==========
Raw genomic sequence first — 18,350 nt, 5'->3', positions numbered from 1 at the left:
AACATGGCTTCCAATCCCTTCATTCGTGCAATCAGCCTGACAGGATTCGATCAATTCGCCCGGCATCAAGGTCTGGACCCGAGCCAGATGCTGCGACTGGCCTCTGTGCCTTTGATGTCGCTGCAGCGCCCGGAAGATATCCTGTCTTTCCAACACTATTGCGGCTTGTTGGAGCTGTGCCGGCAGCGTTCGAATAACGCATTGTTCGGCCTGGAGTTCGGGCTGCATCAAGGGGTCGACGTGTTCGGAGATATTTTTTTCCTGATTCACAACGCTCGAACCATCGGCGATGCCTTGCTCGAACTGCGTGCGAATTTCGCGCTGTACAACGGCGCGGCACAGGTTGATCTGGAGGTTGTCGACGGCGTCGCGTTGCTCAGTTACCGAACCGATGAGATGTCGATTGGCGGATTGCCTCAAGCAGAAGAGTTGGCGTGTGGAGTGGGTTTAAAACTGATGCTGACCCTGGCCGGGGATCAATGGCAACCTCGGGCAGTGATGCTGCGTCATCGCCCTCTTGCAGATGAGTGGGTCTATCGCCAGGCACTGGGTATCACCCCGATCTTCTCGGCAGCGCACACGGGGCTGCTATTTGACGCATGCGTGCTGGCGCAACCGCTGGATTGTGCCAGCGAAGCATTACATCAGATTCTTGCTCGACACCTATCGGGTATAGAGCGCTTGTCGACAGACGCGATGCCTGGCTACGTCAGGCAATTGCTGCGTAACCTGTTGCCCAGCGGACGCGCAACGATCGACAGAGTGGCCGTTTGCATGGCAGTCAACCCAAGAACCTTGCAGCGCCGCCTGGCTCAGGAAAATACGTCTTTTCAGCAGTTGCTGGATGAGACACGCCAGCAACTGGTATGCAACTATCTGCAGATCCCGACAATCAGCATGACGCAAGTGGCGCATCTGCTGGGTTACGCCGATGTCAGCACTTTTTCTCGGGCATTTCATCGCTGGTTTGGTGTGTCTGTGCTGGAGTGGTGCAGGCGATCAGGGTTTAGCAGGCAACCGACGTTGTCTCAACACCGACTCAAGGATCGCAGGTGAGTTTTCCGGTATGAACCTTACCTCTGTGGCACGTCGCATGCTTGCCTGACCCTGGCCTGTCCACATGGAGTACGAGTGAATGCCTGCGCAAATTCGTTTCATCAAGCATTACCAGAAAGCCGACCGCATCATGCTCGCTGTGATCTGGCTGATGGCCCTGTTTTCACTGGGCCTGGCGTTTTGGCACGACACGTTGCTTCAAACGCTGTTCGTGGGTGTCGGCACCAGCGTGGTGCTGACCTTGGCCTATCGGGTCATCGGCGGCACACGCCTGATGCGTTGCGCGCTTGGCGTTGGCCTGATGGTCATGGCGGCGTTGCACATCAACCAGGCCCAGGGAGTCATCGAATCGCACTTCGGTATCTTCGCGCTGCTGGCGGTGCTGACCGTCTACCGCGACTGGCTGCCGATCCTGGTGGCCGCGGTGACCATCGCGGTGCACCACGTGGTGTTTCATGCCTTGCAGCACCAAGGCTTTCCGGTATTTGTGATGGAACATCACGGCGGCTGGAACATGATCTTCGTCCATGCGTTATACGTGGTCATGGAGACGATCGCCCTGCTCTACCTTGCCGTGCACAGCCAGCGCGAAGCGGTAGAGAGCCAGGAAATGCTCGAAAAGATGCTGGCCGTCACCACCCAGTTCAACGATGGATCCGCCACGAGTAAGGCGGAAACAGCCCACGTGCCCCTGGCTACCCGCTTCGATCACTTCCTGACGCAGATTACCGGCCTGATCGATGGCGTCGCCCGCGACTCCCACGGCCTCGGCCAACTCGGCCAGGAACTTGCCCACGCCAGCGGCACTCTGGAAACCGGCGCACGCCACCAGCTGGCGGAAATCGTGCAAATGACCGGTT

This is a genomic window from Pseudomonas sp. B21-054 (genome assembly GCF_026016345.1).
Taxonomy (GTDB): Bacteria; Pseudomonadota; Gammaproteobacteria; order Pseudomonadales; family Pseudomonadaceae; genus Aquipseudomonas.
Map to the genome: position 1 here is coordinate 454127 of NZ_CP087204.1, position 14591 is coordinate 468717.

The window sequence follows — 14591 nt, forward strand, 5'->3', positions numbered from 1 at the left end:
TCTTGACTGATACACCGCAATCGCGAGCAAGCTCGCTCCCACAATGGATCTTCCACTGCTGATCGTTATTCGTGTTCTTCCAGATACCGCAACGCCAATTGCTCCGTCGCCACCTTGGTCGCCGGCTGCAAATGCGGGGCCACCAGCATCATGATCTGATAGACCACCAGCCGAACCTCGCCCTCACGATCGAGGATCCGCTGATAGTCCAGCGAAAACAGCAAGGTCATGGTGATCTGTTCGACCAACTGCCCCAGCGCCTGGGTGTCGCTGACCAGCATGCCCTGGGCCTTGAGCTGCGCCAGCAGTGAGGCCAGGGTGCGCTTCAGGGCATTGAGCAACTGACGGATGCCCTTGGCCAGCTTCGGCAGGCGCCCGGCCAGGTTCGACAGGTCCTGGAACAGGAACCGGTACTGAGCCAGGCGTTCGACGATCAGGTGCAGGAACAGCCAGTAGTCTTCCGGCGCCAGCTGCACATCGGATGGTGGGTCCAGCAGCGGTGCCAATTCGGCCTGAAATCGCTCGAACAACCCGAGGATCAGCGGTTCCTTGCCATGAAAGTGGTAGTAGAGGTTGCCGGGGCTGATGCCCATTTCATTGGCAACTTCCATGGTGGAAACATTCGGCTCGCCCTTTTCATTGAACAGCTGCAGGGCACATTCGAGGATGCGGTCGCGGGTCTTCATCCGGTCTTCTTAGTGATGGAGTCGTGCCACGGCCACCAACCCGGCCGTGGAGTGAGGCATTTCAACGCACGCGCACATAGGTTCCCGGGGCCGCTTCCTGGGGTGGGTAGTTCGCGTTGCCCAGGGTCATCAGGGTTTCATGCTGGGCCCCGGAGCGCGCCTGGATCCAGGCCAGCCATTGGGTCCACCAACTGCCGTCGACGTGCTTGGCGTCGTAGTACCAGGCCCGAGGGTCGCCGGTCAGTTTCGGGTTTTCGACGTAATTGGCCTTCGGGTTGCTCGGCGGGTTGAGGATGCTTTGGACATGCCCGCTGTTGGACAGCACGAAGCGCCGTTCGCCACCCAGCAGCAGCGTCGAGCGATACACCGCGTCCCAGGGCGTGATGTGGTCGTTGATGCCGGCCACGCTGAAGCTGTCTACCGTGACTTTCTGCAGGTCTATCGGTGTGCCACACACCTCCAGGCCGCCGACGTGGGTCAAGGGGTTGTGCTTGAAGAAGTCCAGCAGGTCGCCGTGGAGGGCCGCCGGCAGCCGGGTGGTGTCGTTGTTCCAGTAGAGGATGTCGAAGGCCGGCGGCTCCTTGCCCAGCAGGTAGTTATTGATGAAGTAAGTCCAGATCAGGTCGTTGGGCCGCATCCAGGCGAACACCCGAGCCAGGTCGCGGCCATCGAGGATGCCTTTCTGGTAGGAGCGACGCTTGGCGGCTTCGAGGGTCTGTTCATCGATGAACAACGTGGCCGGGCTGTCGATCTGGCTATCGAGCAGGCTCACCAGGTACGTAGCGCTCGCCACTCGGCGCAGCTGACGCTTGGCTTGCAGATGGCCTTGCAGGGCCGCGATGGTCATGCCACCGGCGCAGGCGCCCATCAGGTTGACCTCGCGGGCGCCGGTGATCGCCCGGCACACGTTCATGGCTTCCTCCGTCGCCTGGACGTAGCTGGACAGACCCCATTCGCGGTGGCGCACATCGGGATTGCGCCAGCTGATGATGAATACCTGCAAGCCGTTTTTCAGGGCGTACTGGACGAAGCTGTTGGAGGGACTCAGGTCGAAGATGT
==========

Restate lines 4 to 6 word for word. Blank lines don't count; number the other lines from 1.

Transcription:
Taxonomy (GTDB): Bacteria; Pseudomonadota; Gammaproteobacteria; order Pseudomonadales; family Pseudomonadaceae; genus Aquipseudomonas.
Map to the genome: position 1 here is coordinate 454127 of NZ_CP087204.1, position 14591 is coordinate 468717.

The window sequence follows — 14591 nt, forward strand, 5'->3', positions numbered from 1 at the left end: